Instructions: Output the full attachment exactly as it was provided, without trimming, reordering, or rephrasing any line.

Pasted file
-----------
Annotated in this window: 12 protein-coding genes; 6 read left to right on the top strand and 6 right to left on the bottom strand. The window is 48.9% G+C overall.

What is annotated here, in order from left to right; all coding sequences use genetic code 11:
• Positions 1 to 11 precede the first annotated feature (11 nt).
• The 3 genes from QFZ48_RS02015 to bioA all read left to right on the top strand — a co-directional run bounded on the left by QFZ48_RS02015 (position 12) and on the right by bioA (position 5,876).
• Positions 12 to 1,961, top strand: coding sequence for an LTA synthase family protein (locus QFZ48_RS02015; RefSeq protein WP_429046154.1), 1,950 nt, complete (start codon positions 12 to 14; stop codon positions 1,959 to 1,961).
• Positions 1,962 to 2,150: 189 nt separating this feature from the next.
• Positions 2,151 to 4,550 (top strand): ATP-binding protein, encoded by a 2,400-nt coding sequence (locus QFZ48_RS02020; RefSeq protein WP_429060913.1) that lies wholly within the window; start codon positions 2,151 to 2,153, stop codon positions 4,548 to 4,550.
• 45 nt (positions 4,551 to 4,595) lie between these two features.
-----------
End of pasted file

Annotated in this window: 12 protein-coding genes; 6 read left to right on the top strand and 6 right to left on the bottom strand. The window is 48.9% G+C overall.

What is annotated here, in order from left to right; all coding sequences use genetic code 11:
• Positions 1 to 11 precede the first annotated feature (11 nt).
• The 3 genes from QFZ48_RS02015 to bioA all read left to right on the top strand — a co-directional run bounded on the left by QFZ48_RS02015 (position 12) and on the right by bioA (position 5,876).
• Positions 12 to 1,961, top strand: coding sequence for an LTA synthase family protein (locus QFZ48_RS02015; RefSeq protein WP_429046154.1), 1,950 nt, complete (start codon positions 12 to 14; stop codon positions 1,959 to 1,961).
• Positions 1,962 to 2,150: 189 nt separating this feature from the next.
• Positions 2,151 to 4,550 (top strand): ATP-binding protein, encoded by a 2,400-nt coding sequence (locus QFZ48_RS02020; RefSeq protein WP_429060913.1) that lies wholly within the window; start codon positions 2,151 to 2,153, stop codon positions 4,548 to 4,550.
• 45 nt (positions 4,551 to 4,595) lie between these two features.